Genomics Beyond Health: a new report

Image: Genomics Beyond Health | Government Office for Science

We step away from the healthcare sector this week to look at the bigger genomics picture

A new report about the wider application of genomics has been published by the Government Office for Science this month. The document, Genomics Beyond Health, looks at how genomics is likely to be involved in our lives and society, and the benefits and challenges it could present in the future.

Widespread application

While genomics’ role in healthcare is the main focus of this blog, its wider development in other areas, including sport, criminal justice and insurance, will still affect public opinion, in turn changing people’s perception of genomics within the healthcare setting.

On launching the nearly 200-page report, Government chief scientific adviser Sir Patrick Vallance said: “We are still in the infancy of understanding the complexity of genomic data but this is changing very rapidly. Now is the time to consider what might be possible, and what actions government and the public could take to ensure the widespread application of genomics can occur in a way that protects and benefits us all.”

He continued: “This report looks at the current landscape of genomics, investigates how the science is developing, and looks at what is possible now, what might be possible in the future.”

Areas of interest

The report details that genomics “has the capacity to be transformative for many aspects of society” but that it also comes with ethical, data and security risks that must be addressed by policymakers.

Some of the key areas outlined by the report include:


Some direct-to-consumer genetic tests already claim to identify athletic potential. In future, genomic testing may be used to look for evidence of genetic enhancement or ‘gene doping’ – a practice that has been pre-emptively banned by the World Anti-Doping Agency.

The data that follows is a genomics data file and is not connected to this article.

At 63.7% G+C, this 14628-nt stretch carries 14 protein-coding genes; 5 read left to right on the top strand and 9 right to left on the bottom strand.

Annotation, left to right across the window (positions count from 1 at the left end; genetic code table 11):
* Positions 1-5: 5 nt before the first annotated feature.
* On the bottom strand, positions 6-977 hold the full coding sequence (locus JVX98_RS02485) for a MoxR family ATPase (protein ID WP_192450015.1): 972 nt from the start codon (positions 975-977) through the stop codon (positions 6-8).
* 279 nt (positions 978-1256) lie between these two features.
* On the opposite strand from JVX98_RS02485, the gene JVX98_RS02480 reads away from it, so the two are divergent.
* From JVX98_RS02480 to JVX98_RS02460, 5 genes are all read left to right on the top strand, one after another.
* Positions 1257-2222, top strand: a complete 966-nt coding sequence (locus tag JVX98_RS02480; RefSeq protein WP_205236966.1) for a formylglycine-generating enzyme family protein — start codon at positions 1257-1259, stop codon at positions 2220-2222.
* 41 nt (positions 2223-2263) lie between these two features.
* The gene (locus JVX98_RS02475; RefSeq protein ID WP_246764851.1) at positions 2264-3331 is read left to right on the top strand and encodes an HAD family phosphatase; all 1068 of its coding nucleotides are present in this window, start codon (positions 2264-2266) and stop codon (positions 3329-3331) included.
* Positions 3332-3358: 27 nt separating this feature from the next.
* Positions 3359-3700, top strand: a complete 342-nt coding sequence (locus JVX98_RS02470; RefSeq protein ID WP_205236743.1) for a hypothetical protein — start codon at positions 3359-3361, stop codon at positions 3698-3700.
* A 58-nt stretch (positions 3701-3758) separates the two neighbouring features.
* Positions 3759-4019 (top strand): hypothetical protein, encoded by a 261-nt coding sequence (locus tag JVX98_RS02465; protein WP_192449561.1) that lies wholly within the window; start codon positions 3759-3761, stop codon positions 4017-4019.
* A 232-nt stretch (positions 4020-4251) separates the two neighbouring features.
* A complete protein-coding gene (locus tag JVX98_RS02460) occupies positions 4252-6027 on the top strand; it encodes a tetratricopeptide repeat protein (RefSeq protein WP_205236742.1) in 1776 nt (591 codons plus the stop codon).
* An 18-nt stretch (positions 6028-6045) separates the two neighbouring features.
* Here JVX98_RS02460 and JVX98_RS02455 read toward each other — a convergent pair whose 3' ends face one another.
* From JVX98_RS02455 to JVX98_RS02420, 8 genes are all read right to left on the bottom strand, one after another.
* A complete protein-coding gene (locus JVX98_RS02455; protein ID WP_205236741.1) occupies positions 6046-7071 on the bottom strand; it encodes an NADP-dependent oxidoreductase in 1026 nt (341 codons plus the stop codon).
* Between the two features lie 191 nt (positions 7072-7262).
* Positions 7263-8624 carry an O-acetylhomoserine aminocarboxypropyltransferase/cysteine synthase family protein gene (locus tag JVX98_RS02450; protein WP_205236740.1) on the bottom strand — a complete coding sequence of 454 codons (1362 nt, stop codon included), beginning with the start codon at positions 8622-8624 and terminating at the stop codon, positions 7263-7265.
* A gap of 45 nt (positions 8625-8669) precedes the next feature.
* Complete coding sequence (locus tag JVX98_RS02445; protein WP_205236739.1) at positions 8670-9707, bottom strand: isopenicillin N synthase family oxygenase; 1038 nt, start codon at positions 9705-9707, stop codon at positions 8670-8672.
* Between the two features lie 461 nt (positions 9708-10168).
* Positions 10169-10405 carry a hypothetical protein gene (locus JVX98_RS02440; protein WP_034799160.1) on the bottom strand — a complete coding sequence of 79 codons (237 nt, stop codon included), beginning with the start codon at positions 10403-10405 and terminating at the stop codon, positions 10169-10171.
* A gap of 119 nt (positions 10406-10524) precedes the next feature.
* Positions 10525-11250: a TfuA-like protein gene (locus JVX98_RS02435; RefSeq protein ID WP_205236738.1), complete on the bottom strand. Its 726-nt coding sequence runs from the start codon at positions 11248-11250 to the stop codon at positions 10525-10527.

Criminal justice

Gene variants that are associated with increased aggression and addiction have already been identified. In some countries, genomic data have been raised as a mitigating factor in criminal trials, but this would be at odds with a maxim in English law: ‘innocent until proven guilty’.


Genomics could have an increasingly large part to play in healthcare insurance, but also in other areas. For example, motor insurers might wish to look at polygenic scores for characteristics such as risk-taking, although the report notes that the public are likely to oppose this.

Questioning genomics

The report raises three main sets of questions about genomics in these areas:

  • whether (and if so, under what circumstances) it would ever be appropriate to use genomics to inform policy- and decision-making and, if so, under what circumstances;
  • whether current regulation is fit for purpose and, if not, how to develop a clear framework that protects people without stifling innovation; and
  • how to involve the public in decision-making around how genomics can best benefit society.

The report also recognises that public consent is vital when considering how to harness genomic data, with the “privacy, anonymity, and security of the genomic sequence of UK citizens” being of paramount importance. It also highlights that genomic testing must not be used to entrench existing inequalities.

Impact on healthcare

Ultimately, how these issues are dealt with will affect how people feel about genomics, whether they trust how their genomic data is used and whether they will consent to genomic tests in a healthcare context.

It is also important for healthcare professionals to be aware of this wider discussion of genomics. Patients could have questions or misconceptions from the availability of information from different sources, including social media.

As the report says: “There are no certainties as to how genomic technologies will develop, or how people might attempt to use genomic information. However, the direction of travel is becoming clearer. Now is the time to consider what might be possible, and what actions government and the public could take to maximise the benefits and mitigate the risks of our growing knowledge in this field.”

The full Genomics Beyond Health report is available to read on the UK Government website.

Short on time? Check out the summary.

Please note: This article is for informational or educational purposes, and does not substitute professional medical advice.